Microfinance in the Gaza Strip

Gaza was the initial location for UNRWA microfinance activities, which began in 1991 with an initial capital fund of less than US $500,000. Several of our initiatives were also first launched there, including collective loans to groups of women entrepreneurs, in 1994, and microenterprise credit loans, in 1997. Over the twenty-two years since the first loans were given, Gaza has accounted for 34 per cent of our microfinance work, receiving a total of 101,965 loans worth US $115.8 million. 

In the year before hostilities broke out in December 2006, Gazans received 12,000 loans, worth a total of US $10.00 million. After the subsequent blockade and sanctions, however, it has become more difficult for us to maintain the growth we achieved in the past. In 2012, clients in Gaza received 3,602 loans, five per cent more than the 3,443 they received the previous year. The decline in our contribution to Gaza's economy was more marked, falling from US $6.21 million to US $5.67 million.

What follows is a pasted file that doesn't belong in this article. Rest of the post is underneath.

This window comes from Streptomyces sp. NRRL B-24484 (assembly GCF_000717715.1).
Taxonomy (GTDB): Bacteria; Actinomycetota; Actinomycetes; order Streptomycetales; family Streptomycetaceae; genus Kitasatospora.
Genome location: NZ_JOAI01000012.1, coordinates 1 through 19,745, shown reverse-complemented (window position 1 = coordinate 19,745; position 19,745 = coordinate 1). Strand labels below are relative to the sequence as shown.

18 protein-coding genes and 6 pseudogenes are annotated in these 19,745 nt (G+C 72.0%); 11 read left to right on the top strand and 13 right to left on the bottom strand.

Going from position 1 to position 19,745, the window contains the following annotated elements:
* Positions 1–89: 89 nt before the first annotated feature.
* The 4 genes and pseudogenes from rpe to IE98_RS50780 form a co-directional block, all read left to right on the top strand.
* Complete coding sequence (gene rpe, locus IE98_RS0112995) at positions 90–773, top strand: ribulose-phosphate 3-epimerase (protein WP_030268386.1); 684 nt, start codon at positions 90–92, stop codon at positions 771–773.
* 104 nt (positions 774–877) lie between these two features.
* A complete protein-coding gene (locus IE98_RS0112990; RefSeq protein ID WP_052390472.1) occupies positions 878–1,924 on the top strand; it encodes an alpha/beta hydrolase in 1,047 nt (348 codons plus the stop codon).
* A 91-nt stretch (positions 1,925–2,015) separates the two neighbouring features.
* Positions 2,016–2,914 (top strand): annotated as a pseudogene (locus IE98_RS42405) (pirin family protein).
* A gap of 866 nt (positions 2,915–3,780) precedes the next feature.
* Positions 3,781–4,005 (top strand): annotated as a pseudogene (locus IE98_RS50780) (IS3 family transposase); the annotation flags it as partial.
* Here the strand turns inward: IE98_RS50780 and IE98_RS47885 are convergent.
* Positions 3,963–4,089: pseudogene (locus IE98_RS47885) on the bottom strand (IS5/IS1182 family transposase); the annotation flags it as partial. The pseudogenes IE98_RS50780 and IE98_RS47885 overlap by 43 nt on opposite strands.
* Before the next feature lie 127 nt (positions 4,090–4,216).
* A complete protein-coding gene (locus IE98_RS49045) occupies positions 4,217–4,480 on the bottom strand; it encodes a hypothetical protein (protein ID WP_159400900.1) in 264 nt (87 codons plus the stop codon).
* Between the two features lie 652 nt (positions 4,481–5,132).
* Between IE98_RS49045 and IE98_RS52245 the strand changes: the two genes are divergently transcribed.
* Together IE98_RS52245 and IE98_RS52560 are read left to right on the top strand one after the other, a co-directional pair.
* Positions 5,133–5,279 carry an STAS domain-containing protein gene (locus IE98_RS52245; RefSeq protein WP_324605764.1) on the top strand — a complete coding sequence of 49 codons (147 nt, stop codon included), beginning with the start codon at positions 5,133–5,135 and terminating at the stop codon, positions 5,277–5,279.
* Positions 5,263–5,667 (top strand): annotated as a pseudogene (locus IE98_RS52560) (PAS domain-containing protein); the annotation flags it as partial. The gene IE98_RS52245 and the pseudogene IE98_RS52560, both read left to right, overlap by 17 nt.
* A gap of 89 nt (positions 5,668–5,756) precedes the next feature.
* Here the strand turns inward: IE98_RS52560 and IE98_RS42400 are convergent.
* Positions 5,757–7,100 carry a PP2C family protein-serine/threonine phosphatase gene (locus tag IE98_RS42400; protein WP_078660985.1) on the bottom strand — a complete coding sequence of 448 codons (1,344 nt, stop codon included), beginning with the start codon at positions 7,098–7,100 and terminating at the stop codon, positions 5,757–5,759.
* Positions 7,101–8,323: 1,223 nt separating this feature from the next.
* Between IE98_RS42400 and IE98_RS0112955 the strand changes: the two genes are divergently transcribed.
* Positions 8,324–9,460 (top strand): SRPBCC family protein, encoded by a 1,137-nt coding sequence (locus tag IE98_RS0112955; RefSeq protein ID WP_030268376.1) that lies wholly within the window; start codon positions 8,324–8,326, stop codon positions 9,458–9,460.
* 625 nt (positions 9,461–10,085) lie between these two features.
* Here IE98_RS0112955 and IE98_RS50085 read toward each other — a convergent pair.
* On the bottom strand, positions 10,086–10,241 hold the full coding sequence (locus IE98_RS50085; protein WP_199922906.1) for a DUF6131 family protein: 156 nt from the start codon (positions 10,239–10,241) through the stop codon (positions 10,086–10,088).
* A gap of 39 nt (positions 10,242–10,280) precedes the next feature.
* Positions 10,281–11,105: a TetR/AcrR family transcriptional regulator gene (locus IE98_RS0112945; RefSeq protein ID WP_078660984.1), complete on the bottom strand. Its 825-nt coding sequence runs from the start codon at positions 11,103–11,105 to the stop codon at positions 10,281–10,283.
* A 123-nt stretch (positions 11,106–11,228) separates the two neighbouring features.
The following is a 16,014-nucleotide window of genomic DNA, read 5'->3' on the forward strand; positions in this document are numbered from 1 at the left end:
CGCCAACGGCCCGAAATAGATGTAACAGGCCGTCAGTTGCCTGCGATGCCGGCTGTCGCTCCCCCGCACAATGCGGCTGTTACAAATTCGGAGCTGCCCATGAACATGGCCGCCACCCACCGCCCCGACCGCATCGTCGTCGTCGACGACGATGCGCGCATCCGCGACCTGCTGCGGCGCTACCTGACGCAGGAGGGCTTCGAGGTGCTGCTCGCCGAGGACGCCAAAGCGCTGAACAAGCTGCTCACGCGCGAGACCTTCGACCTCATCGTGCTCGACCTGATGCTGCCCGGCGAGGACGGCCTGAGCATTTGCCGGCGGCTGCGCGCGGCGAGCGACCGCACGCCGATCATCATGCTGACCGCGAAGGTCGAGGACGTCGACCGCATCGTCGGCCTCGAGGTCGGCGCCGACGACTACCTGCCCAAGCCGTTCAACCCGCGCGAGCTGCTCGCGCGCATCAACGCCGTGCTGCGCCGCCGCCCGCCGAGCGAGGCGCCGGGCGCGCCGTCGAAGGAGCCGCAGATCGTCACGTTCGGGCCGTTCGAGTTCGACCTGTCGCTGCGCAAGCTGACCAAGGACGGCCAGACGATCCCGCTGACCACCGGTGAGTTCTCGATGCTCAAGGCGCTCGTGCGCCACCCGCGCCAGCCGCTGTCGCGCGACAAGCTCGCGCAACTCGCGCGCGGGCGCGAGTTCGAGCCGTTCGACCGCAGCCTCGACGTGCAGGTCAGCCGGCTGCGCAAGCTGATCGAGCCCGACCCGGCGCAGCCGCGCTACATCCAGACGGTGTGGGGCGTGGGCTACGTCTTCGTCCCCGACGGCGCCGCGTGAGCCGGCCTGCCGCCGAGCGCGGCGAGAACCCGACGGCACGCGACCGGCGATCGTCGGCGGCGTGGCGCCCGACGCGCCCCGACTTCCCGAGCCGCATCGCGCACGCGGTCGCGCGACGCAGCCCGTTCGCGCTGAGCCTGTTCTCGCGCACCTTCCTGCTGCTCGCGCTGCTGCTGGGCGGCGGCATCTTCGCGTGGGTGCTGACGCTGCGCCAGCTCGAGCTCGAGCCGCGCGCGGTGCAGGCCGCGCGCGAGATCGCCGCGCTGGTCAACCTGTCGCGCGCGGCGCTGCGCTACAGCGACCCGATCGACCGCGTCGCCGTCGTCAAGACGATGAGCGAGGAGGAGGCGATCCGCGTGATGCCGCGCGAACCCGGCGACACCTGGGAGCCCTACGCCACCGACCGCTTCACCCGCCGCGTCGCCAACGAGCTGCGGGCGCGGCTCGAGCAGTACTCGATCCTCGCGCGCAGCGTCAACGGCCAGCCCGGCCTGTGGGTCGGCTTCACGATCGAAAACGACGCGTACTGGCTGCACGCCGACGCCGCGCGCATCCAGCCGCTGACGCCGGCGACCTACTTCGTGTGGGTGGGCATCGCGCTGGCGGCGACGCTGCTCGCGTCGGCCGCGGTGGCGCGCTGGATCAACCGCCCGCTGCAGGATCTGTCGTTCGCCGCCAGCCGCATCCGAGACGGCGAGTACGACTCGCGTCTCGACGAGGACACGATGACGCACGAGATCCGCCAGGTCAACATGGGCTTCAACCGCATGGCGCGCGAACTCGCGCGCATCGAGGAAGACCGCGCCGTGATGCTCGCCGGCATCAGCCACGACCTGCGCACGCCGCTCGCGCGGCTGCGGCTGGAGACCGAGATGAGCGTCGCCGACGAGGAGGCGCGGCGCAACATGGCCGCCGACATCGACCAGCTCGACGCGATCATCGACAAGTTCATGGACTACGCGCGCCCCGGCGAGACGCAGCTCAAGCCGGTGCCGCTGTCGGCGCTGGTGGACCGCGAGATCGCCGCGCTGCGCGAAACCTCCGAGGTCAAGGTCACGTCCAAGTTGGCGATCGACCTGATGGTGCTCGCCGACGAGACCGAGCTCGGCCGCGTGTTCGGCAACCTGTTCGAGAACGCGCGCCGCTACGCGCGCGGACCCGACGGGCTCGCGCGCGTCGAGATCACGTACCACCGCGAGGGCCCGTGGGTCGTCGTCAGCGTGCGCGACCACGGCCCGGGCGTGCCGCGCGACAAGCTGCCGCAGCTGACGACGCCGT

Even in such difficult political and operational circumstances, UNRWA's microfinance department has remained committed to helping Gazans access credit and loans that enable them to develop or expand businesses, build household assets or cover their basic consumption, education and healthcare needs. The majority of loans in Gaza, 66 per cent, are used to help small businesses - those employing fewer than five workers - develop and maintain their reserves of short-term working capital. 

UNRWA has maintained a commitment to ensuring that all Gazans, no matter their economic status, age or gender, have access to our microfinance. The percentage of our clients who are women increased in 2012, it stands at 38 per cent. Refugee youth between 18 and 30 years of age constitute 23 per cent of our clients; in 2012, these young Gazans received 1,070 loans worth US $1.43 million. A majority of our clients in the Gaza Strip, 77 per cent, are those considered low-income, earning no more than double the Palestinian national poverty line.